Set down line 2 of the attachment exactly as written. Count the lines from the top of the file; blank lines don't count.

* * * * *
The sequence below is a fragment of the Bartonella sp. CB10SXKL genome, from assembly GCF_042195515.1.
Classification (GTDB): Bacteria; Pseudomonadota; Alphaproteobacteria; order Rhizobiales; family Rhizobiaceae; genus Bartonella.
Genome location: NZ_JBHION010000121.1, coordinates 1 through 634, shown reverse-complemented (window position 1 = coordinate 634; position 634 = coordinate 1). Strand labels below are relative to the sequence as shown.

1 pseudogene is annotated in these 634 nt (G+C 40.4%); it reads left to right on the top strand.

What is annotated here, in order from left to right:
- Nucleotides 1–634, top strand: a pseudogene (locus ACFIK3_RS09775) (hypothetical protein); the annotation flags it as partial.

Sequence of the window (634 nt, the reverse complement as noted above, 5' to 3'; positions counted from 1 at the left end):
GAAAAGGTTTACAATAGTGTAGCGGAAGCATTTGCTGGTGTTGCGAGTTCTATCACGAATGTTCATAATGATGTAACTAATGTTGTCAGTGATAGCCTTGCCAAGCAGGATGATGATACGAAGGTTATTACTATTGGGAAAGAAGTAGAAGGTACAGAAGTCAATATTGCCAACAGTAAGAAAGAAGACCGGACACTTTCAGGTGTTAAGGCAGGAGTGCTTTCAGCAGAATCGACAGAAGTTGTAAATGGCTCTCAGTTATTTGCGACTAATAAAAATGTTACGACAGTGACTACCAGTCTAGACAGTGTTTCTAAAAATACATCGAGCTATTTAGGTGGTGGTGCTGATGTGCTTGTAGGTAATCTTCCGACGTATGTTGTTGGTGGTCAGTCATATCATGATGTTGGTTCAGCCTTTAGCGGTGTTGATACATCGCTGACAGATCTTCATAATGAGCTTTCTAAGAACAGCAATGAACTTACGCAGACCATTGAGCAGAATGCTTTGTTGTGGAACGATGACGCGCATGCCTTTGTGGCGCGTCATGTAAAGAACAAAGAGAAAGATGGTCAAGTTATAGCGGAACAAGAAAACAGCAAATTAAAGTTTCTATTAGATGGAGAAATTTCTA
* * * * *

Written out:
Classification (GTDB): Bacteria; Pseudomonadota; Alphaproteobacteria; order Rhizobiales; family Rhizobiaceae; genus Bartonella.